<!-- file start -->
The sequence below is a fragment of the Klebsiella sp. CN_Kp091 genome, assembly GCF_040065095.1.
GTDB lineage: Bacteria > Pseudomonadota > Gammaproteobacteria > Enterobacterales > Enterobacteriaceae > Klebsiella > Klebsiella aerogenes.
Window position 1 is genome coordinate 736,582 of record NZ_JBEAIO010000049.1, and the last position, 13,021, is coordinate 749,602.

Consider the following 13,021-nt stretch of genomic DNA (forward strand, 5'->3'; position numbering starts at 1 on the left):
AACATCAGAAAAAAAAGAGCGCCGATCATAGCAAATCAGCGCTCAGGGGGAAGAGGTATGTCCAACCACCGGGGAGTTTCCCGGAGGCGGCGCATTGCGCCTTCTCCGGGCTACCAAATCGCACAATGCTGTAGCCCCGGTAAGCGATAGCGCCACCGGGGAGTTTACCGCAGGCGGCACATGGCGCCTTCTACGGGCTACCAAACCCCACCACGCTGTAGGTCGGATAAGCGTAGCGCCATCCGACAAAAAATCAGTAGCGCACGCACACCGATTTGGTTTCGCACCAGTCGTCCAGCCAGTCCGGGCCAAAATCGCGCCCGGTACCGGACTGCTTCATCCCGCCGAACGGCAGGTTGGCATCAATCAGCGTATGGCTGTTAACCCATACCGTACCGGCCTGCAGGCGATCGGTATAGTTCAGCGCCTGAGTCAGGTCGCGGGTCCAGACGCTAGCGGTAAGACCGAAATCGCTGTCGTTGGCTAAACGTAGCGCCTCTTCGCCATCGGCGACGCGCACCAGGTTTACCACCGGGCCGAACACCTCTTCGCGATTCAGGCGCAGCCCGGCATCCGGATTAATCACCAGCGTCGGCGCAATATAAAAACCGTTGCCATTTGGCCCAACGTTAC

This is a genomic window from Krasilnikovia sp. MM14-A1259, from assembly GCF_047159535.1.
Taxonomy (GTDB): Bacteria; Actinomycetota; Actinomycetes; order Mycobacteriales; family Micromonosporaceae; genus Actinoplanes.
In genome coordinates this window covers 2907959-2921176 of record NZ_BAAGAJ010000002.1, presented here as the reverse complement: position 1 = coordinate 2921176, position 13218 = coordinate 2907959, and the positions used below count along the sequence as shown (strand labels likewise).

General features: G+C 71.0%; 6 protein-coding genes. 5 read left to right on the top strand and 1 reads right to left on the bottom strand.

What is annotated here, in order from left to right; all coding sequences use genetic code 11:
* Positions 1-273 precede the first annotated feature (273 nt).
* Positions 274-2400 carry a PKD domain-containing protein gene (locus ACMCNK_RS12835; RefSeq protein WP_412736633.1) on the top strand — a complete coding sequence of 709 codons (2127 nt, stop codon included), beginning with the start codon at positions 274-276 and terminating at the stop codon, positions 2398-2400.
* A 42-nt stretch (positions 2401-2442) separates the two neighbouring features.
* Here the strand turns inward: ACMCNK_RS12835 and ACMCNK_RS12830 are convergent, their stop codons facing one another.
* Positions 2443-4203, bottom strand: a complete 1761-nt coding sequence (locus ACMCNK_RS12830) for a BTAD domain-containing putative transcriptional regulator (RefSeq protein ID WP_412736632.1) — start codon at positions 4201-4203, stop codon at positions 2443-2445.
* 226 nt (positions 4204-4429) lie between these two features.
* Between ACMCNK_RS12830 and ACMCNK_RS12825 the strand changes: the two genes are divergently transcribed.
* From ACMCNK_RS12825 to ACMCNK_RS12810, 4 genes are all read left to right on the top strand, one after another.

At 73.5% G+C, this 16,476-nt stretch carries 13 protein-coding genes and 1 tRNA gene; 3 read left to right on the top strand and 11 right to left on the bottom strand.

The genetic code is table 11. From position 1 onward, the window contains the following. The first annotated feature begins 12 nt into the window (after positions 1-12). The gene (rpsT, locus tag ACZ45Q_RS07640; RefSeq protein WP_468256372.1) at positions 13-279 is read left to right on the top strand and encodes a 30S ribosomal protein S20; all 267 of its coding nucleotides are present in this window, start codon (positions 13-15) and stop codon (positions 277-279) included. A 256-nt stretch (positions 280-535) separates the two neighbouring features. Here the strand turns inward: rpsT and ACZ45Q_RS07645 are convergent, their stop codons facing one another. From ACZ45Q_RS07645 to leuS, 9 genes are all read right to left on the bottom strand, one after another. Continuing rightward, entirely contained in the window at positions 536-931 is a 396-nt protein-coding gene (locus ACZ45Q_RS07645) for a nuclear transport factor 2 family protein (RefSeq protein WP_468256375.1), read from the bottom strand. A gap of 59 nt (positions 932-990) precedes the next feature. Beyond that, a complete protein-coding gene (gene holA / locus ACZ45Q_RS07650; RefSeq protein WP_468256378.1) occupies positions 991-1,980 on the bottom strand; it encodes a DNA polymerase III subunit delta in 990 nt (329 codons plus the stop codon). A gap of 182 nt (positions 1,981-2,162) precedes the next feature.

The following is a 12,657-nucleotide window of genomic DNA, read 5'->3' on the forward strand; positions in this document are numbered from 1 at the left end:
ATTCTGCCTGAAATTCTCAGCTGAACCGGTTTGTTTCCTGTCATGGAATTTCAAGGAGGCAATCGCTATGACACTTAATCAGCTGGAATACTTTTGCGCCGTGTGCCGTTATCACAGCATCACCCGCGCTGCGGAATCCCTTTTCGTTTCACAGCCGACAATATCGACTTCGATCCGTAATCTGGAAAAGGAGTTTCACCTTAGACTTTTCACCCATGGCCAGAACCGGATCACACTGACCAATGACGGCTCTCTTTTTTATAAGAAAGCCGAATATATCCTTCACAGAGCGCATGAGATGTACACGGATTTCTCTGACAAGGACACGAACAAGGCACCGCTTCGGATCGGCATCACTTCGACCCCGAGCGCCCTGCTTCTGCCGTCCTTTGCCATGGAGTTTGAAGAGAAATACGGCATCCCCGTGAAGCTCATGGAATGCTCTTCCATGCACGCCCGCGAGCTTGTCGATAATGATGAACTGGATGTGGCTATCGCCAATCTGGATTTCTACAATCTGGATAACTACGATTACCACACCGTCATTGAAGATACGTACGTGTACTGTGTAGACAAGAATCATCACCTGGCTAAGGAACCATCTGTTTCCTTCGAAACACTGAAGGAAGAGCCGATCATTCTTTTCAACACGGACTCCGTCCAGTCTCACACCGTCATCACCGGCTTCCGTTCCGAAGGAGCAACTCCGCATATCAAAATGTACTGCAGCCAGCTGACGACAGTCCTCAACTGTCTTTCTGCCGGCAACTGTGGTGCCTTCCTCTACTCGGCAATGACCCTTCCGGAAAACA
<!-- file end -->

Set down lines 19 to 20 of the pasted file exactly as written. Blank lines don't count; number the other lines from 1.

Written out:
At 73.5% G+C, this 16,476-nt stretch carries 13 protein-coding genes and 1 tRNA gene; 3 read left to right on the top strand and 11 right to left on the bottom strand.

The genetic code is table 11. From position 1 onward, the window contains the following. The first annotated feature begins 12 nt into the window (after positions 1-12). The gene (rpsT, locus tag ACZ45Q_RS07640; RefSeq protein WP_468256372.1) at positions 13-279 is read left to right on the top strand and encodes a 30S ribosomal protein S20; all 267 of its coding nucleotides are present in this window, start codon (positions 13-15) and stop codon (positions 277-279) included. A 256-nt stretch (positions 280-535) separates the two neighbouring features. Here the strand turns inward: rpsT and ACZ45Q_RS07645 are convergent, their stop codons facing one another. From ACZ45Q_RS07645 to leuS, 9 genes are all read right to left on the bottom strand, one after another. Continuing rightward, entirely contained in the window at positions 536-931 is a 396-nt protein-coding gene (locus ACZ45Q_RS07645) for a nuclear transport factor 2 family protein (RefSeq protein WP_468256375.1), read from the bottom strand. A gap of 59 nt (positions 932-990) precedes the next feature. Beyond that, a complete protein-coding gene (gene holA / locus ACZ45Q_RS07650; RefSeq protein WP_468256378.1) occupies positions 991-1,980 on the bottom strand; it encodes a DNA polymerase III subunit delta in 990 nt (329 codons plus the stop codon). A gap of 182 nt (positions 1,981-2,162) precedes the next feature.